Immunologic Research

, Volume 41, Issue 1, pp 56–78

Genetics of allogeneic hematopoietic cell transplantation. Role of HLA matching, functional variation in immune response genes

  • John A. Hansen
  • Effie W. Petersdorf
  • Ming-Tseh Lin
  • Steven Wang
  • Jason W. Chien
  • Barry Storer
  • Paul J. Martin
Article

DOI: 10.1007/s12026-007-0043-x

Cite this article as:
Hansen, J.A., Petersdorf, E.W., Lin, MT. et al. Immunol Res (2008) 41: 56. doi:10.1007/s12026-007-0043-x

Abstract

Successful outcome following hematopoietic stem cell transplantation (HSCT) is ultimately determined by the ability to achieve sustained engraftment and immune reconstitution, control of graft-versus-host disease (GVHD), and in patients with hematological malignancy the complete eradication of abnormal or malignant cells. GVHD, which can be a serious and fatal complication, is an immune reaction that is initiated by donor T cells in response to recipient alloantigens. Genetic variation in both patient and donor can significantly affect transplant outcome by causing disparity for transplant antigens, and by altering the function of immune response genes that control cellular activation and inflammation. Genetic variation can modulate the intensity of the alloimmune response, the risk of transplant-related organ toxicity and mortality, and may also affect the development of tolerance and the reconstitution of the immune system following HSCT.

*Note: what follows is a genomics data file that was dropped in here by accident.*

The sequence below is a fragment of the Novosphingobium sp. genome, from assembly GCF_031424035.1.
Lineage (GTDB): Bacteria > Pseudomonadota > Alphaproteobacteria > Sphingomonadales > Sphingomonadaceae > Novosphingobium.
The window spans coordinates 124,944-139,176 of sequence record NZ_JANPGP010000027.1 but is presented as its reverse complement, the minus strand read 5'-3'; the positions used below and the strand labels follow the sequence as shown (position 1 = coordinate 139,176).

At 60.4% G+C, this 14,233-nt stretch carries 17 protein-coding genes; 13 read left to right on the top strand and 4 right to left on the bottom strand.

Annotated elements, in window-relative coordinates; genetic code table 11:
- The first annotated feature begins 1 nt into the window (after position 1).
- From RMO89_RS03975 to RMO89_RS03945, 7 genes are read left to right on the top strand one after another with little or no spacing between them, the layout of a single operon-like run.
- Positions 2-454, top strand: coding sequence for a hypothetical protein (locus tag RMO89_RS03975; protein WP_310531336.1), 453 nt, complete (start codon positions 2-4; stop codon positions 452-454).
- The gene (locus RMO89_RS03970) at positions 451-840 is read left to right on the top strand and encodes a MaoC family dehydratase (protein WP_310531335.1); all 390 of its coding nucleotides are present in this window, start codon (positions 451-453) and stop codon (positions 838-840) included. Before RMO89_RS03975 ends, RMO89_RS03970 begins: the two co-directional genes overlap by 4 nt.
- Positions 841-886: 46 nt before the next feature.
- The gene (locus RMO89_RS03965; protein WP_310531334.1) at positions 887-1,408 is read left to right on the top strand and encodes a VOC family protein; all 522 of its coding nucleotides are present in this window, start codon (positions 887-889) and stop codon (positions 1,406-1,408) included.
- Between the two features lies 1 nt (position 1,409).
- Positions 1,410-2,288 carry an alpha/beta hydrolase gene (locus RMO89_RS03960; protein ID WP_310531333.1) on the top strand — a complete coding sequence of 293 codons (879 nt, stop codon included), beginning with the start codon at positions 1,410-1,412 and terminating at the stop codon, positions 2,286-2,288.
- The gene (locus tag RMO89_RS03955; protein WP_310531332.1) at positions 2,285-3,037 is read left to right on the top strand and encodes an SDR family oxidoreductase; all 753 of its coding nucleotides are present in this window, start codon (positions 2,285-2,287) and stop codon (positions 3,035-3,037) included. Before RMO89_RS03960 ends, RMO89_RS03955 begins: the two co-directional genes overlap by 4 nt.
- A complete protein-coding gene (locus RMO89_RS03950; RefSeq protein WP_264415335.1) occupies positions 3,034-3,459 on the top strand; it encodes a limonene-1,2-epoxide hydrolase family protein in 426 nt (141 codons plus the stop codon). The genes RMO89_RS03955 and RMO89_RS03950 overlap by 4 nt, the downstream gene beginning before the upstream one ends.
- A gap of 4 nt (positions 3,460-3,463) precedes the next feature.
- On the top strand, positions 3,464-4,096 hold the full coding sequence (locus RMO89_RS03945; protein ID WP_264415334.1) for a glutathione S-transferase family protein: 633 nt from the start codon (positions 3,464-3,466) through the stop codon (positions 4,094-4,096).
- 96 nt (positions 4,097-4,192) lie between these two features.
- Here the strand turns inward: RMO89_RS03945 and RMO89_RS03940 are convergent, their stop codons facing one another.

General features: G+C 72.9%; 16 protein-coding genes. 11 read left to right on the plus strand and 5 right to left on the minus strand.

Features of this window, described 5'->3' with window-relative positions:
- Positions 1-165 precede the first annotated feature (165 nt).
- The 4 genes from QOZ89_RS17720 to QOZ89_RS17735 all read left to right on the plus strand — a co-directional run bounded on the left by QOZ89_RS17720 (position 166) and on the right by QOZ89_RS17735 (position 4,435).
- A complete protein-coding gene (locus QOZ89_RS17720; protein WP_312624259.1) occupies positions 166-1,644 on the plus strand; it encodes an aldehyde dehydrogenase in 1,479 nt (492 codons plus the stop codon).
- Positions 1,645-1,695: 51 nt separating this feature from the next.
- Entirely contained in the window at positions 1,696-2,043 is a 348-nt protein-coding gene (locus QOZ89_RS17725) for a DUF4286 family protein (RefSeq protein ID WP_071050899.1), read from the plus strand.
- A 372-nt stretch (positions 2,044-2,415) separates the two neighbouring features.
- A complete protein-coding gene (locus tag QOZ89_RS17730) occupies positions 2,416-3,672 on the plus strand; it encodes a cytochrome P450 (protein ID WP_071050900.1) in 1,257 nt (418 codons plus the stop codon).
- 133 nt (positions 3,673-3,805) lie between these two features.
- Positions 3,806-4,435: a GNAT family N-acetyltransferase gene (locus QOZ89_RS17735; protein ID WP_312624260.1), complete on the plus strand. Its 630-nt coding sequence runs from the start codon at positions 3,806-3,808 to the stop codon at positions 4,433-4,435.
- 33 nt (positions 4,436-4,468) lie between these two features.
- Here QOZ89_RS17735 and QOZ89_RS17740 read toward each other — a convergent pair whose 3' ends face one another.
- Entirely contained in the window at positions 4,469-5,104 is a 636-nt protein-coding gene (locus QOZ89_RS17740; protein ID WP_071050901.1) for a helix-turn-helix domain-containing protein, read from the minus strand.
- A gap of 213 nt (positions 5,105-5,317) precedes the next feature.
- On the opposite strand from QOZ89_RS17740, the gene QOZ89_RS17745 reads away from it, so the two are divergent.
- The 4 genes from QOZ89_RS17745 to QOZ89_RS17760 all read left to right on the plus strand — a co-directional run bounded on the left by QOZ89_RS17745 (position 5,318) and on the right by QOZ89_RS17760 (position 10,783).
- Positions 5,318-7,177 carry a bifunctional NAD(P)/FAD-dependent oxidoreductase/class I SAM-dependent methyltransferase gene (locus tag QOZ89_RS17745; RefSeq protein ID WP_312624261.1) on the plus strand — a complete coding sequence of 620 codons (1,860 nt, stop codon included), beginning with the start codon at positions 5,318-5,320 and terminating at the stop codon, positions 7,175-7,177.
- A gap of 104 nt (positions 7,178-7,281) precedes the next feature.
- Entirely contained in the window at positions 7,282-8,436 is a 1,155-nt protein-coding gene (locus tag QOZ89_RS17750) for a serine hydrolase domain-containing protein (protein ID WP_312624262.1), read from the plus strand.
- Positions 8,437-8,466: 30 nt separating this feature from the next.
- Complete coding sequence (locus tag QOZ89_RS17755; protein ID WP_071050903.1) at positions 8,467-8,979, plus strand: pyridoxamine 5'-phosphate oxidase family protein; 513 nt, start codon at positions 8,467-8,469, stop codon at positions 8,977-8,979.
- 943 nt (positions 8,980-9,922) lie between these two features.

Keywords

Genetic variation Human major histocompatibility complex HLA matching Immune response genes Single nucleotide polymorphisms (SNPs) 

Copyright information

© Humana Press Inc. 2007

Authors and Affiliations

  • John A. Hansen
    • 1
    • 2
  • Effie W. Petersdorf
    • 1
    • 2
  • Ming-Tseh Lin
    • 3
  • Steven Wang
    • 1
  • Jason W. Chien
    • 1
    • 2
  • Barry Storer
    • 1
  • Paul J. Martin
    • 1
    • 2
  1. 1.Divisions of Clinical Research, Fred Hutchinson Cancer Research CenterUniversity of WashingtonSeattleUSA
  2. 2.School of MedicineUniversity of WashingtonSeattleUSA
  3. 3.Department of PathologyJohns Hopkins University School of MedicineBaltimoreUSA

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